The Institute of Directors (IoD) outlines two dozen policies for stimulating economic growth at no cost to the government, drawing fierce opposition from trade unions:
In a new paper published today, the Institute of Directors puts forward 24 policy changes over ten areas of Government policy which could transform growth prospects at little or no cost to the taxpayer over the period of the Spending Review.
These ‘freebies’ are a mix of immediate measures to boost private sector growth and long-term commitments aimed at creating a positive vision for the UK.
The IoD is concerned that ministers are not doing enough, quickly enough, to improve the supply-side of the economy.
The ‘Freebie’ measures include:
• Releasing green belt land for development to boost construction sector.
• Creating a genuine fast-track planning system for key national projects to boost construction sector and replace ageing infrastructure — local objections will need to be overridden.
• Allowing local authorities that increase the total rateable value of properties to keep some of the increase in business rate income so they have an incentive to boost private sector growth in their areas. N.B. local authorities should not be allowed to set the level of business rates since this is likely to undermine growth — this latter option is being considered by some ministers.
• Aiming Regional Growth Fund at ‘winners’ not ‘losers’ — i.e. target cities and clusters likely to yield the greatest return on investment.
• Introducing a minimum £500 employee deposit in employment tribunals to deter weak cases so that managers can focus on business growth — too many businesses have to spend too long defending themselves against vexatious claims because of the UK’s failing tribunal system.
• Abolishing the right to request flexible working — this right creates red tape for firms, and does little or nothing to boost flexible working.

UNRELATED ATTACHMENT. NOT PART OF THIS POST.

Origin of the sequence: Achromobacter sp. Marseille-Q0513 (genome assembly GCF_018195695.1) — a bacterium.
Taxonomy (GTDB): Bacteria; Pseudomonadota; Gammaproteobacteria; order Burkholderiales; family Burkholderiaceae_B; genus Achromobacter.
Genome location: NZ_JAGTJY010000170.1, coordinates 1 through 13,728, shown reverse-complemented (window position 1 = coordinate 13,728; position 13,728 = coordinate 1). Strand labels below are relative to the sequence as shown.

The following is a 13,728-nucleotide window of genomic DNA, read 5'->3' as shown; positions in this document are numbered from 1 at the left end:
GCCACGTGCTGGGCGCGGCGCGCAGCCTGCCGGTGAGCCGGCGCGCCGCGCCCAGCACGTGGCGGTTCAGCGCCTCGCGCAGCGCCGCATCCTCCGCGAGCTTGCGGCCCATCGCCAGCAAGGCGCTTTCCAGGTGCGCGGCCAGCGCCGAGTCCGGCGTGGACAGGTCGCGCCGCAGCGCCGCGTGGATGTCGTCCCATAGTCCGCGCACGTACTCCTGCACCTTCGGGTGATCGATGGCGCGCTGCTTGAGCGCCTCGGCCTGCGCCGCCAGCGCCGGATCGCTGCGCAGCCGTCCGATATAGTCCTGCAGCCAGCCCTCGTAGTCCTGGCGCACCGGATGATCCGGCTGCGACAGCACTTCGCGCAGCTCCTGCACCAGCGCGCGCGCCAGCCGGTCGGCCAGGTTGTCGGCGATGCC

• Abolish the right to request time off for training — this right also creates red tape for firms, and does little or nothing to boost training for workers.
• Earmark all future profits from sale of state-owned bank shares for key infrastructure projects of national importance, particularly those transport and energy projects that are unlikely to proceed on the basis of private capital alone.
• End national collective bargaining in the NHS and Education sector to drive up productivity.
• Boost confidence by making an explicit commitment to reduce ratio of public spending to 35 per cent of GDP by 2020.
The proposed measures have been strongly criticised by the trades unions, with TUC General Secretary Brendan Barber dubbing the proposals ‘Thatcherite fantasy’, arguing that:
“Ending national collective bargaining in the NHS would result in increased costs and bureaucracy; entrench regional inequality and destroy robust pay systems that have helped ensure women receive fair and equal pay. The IoD's real aim is a race to the bottom for pay and conditions in the NHS, and would contribute nothing toward improving productivity or efficiency.
"Employers shouldn't see the right to request flexible working as a cost but as sound business sense. Workplaces where employees can alter their working patterns to fit around their busy lives and commitments outside the office will feel less stressed and anxious and so be more committed and productive at work."
Also commenting on the‘Freebie’ growth paper, Miles Templeman, Director-General of the Institute of Directors, said:
“The Government wants to maximise the opportunities for economic growth but it has little or no money with which to do it. Today we have identified two dozen growth boosting measures that will cost taxpayers little or nothing. By adopting these measures, the Government’s growth strategy would be enhanced immediately. We urge ministers to seize this opportunity.
“The Government’s deficit reduction strategy is central to improving growth prospects and the overall business environment, but the Government also needs to reform the supply-side of the economy to boost the private sector. Many of the measures we have proposed today are long overdue and would improve the UK’s infrastructure and the functioning of its labour market.”